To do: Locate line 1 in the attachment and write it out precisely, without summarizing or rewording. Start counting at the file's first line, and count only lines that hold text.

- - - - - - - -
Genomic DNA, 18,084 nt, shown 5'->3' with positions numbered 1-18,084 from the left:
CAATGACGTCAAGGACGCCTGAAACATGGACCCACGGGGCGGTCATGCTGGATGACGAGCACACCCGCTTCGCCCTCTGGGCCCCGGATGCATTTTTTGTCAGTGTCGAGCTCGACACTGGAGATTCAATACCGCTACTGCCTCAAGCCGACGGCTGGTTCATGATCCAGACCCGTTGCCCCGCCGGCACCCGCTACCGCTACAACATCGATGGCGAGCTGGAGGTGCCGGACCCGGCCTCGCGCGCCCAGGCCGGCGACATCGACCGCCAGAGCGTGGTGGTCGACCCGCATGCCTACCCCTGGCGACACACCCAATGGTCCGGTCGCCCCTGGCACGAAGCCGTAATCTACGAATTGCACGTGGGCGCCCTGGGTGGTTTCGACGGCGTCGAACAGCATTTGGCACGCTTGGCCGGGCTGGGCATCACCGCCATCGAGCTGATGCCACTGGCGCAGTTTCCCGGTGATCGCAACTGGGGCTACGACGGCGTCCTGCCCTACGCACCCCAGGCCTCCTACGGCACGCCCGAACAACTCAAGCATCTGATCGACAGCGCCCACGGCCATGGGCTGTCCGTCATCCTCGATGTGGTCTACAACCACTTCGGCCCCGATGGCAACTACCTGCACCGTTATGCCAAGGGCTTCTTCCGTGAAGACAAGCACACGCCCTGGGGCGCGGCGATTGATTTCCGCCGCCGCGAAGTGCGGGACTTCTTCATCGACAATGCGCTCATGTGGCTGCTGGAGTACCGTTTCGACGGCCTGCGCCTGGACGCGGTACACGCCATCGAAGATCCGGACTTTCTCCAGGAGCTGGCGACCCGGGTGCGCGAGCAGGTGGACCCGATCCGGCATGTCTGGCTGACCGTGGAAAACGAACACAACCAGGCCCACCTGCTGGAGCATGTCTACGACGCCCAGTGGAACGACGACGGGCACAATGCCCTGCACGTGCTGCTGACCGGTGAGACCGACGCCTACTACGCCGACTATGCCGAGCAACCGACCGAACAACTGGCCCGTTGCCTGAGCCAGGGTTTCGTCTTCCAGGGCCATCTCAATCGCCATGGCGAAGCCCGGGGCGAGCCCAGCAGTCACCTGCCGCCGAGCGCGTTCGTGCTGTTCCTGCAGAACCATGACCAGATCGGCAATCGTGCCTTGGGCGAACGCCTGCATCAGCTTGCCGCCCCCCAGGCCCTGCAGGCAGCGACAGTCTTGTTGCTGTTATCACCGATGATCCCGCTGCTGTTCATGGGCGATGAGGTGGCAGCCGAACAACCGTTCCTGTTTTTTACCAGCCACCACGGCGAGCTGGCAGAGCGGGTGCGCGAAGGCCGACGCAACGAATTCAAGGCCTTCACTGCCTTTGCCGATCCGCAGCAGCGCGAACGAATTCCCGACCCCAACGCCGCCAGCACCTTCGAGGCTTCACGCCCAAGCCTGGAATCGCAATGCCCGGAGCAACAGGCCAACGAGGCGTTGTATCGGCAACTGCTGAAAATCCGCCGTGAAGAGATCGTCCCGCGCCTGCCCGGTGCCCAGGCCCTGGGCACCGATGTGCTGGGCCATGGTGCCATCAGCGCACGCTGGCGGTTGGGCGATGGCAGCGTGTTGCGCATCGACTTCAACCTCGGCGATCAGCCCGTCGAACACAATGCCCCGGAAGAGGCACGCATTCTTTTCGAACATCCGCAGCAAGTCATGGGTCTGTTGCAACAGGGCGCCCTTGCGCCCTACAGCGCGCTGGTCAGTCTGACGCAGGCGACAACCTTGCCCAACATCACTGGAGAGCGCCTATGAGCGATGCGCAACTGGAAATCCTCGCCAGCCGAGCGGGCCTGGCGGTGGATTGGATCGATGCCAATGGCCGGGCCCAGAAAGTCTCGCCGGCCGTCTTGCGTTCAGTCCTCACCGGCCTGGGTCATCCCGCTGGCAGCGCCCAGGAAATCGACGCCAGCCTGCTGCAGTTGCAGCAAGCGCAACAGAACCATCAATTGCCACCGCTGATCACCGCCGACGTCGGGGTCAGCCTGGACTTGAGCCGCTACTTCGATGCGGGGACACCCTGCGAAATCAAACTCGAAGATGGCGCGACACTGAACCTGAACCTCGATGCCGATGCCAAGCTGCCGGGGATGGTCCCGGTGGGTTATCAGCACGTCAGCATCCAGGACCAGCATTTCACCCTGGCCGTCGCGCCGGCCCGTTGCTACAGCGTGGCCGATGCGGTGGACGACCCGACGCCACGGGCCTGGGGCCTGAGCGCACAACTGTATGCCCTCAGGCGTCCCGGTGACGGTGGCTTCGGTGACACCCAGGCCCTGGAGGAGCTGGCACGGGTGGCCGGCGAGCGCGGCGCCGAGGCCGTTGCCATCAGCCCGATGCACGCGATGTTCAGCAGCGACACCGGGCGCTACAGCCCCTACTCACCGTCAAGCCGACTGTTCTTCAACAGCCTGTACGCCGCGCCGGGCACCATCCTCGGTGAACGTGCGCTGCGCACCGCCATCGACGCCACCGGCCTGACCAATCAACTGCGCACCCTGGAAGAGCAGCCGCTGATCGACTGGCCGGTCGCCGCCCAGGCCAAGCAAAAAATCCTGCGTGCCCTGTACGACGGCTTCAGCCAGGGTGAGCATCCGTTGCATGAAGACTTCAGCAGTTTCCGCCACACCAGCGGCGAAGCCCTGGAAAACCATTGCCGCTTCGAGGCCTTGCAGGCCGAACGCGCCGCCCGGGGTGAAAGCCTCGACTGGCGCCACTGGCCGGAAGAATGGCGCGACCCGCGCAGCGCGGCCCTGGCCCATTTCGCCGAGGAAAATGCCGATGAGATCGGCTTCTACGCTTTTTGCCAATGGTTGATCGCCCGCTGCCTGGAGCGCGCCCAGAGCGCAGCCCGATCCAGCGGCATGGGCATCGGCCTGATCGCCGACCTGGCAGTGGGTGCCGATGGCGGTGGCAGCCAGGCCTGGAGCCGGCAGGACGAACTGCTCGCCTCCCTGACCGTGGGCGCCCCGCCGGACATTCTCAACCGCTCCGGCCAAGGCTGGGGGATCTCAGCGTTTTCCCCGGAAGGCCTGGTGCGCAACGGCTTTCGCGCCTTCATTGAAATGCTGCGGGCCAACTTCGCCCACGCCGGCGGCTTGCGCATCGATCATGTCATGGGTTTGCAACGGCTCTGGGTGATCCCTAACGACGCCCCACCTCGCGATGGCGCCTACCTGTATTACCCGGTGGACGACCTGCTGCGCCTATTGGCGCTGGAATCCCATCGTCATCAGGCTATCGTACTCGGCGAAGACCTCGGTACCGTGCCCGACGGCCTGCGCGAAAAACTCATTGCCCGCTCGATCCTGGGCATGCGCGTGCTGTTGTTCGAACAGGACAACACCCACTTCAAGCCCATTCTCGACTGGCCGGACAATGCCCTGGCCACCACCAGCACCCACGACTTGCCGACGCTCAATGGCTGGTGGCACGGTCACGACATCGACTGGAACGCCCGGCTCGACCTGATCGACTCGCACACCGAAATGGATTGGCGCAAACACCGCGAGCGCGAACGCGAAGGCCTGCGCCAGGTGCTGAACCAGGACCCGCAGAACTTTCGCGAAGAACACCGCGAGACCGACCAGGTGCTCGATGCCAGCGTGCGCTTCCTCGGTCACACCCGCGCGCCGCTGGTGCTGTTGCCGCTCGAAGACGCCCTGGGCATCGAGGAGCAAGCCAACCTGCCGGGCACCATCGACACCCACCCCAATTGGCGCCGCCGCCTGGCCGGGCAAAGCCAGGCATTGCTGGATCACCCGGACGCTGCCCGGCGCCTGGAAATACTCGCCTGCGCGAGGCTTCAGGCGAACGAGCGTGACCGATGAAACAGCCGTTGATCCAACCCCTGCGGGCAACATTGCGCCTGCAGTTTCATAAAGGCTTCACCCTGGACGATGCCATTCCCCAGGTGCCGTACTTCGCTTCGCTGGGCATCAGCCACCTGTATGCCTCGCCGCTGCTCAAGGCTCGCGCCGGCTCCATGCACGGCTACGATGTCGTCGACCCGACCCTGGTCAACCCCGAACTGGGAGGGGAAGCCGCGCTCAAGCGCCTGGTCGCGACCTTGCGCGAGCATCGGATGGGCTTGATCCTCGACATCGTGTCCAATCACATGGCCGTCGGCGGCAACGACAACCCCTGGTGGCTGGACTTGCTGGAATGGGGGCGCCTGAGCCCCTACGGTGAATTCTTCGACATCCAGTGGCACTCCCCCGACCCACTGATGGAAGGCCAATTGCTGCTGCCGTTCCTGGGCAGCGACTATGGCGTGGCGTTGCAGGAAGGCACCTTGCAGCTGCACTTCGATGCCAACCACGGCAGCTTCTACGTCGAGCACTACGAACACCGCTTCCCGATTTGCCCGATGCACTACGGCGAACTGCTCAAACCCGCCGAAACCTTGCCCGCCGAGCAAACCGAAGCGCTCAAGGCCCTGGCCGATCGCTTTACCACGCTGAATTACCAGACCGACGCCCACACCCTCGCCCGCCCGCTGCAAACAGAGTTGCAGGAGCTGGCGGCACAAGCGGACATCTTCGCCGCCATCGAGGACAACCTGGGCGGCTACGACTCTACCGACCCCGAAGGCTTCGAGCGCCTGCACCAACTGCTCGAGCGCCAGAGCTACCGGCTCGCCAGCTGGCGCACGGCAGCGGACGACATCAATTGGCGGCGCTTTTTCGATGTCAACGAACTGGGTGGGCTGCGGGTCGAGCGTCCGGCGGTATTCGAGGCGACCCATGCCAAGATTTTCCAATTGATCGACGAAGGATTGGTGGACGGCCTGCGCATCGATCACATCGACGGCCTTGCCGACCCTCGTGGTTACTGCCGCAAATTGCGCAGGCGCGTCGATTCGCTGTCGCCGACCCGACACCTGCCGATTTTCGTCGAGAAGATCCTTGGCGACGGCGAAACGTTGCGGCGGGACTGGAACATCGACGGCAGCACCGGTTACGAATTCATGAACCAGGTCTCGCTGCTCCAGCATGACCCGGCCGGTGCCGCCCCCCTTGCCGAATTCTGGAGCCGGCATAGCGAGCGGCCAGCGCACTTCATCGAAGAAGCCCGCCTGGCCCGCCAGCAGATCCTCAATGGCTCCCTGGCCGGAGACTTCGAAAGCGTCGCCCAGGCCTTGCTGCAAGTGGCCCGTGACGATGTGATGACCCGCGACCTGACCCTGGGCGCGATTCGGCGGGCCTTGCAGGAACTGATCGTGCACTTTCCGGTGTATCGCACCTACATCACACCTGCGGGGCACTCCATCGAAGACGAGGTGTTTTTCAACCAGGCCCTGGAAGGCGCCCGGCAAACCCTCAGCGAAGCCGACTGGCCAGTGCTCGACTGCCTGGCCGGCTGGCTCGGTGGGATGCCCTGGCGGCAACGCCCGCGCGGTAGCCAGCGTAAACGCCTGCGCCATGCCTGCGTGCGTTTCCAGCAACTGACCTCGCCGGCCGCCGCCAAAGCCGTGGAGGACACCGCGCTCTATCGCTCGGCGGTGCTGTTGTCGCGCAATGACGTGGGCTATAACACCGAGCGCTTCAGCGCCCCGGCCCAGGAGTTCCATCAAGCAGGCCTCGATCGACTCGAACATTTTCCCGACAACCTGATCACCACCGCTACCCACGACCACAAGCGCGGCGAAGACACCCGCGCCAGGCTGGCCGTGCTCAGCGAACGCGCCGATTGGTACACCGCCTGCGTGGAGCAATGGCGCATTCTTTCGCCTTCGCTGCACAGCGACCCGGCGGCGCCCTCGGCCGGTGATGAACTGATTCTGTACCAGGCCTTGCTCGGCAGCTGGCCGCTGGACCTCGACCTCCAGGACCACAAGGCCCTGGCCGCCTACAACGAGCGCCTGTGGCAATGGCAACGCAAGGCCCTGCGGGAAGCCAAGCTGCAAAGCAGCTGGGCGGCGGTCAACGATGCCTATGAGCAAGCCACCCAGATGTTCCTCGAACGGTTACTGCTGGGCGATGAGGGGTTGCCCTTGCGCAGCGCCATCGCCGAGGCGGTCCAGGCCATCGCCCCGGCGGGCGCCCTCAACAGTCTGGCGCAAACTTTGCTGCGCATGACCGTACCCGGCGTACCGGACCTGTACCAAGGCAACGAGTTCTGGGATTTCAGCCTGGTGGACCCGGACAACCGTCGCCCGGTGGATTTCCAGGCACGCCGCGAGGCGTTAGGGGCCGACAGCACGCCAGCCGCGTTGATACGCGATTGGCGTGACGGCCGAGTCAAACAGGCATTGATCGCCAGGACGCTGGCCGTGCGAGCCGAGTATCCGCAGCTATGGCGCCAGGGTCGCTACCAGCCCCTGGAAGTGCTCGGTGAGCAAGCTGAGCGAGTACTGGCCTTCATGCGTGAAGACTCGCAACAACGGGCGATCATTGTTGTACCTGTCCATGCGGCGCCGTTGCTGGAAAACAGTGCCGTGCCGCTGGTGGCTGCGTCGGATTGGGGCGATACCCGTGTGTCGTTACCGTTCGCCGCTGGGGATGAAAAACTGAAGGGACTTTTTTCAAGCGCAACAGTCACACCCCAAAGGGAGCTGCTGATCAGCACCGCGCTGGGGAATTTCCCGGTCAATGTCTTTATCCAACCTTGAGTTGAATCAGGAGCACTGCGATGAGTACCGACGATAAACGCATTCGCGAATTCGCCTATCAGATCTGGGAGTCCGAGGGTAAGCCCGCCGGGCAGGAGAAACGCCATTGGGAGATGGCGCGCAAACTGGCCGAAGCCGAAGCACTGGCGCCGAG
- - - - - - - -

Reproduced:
Genomic DNA, 18,084 nt, shown 5'->3' with positions numbered 1-18,084 from the left: